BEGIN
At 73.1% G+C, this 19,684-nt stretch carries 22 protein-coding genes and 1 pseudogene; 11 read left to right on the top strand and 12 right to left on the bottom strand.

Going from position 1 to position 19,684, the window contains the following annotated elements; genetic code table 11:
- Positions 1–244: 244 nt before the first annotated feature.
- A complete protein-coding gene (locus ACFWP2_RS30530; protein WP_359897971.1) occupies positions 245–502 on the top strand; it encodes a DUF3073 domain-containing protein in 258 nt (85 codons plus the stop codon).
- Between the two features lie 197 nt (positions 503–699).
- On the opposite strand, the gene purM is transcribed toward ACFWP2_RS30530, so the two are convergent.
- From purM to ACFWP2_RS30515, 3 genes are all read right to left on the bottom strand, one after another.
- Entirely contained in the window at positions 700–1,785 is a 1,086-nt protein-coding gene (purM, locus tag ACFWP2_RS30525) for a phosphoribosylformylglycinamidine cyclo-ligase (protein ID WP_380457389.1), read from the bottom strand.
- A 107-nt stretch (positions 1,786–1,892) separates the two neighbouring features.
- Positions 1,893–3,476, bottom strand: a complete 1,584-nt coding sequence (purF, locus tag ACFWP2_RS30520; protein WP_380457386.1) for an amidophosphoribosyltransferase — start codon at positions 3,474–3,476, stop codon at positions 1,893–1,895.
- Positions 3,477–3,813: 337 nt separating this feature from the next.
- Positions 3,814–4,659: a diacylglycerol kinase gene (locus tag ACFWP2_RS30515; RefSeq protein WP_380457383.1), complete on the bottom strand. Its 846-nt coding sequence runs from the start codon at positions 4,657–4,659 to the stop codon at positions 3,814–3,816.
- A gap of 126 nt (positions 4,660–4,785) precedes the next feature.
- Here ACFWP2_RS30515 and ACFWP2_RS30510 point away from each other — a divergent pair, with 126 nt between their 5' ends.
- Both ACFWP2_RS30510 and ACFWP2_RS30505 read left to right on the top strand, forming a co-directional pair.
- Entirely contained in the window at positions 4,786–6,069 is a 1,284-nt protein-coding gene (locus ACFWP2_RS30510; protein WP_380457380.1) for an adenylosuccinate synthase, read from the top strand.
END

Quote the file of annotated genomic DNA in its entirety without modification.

At 73.1% G+C, this 19,684-nt stretch carries 22 protein-coding genes and 1 pseudogene; 11 read left to right on the top strand and 12 right to left on the bottom strand.

Going from position 1 to position 19,684, the window contains the following annotated elements; genetic code table 11:
- Positions 1–244: 244 nt before the first annotated feature.
- A complete protein-coding gene (locus ACFWP2_RS30530; protein WP_359897971.1) occupies positions 245–502 on the top strand; it encodes a DUF3073 domain-containing protein in 258 nt (85 codons plus the stop codon).
- Between the two features lie 197 nt (positions 503–699).
- On the opposite strand, the gene purM is transcribed toward ACFWP2_RS30530, so the two are convergent.
- From purM to ACFWP2_RS30515, 3 genes are all read right to left on the bottom strand, one after another.
- Entirely contained in the window at positions 700–1,785 is a 1,086-nt protein-coding gene (purM, locus tag ACFWP2_RS30525) for a phosphoribosylformylglycinamidine cyclo-ligase (protein ID WP_380457389.1), read from the bottom strand.
- A 107-nt stretch (positions 1,786–1,892) separates the two neighbouring features.
- Positions 1,893–3,476, bottom strand: a complete 1,584-nt coding sequence (purF, locus tag ACFWP2_RS30520; protein WP_380457386.1) for an amidophosphoribosyltransferase — start codon at positions 3,474–3,476, stop codon at positions 1,893–1,895.
- Positions 3,477–3,813: 337 nt separating this feature from the next.
- Positions 3,814–4,659: a diacylglycerol kinase gene (locus tag ACFWP2_RS30515; RefSeq protein WP_380457383.1), complete on the bottom strand. Its 846-nt coding sequence runs from the start codon at positions 4,657–4,659 to the stop codon at positions 3,814–3,816.
- A gap of 126 nt (positions 4,660–4,785) precedes the next feature.
- Here ACFWP2_RS30515 and ACFWP2_RS30510 point away from each other — a divergent pair, with 126 nt between their 5' ends.
- Both ACFWP2_RS30510 and ACFWP2_RS30505 read left to right on the top strand, forming a co-directional pair.
- Entirely contained in the window at positions 4,786–6,069 is a 1,284-nt protein-coding gene (locus ACFWP2_RS30510; protein WP_380457380.1) for an adenylosuccinate synthase, read from the top strand.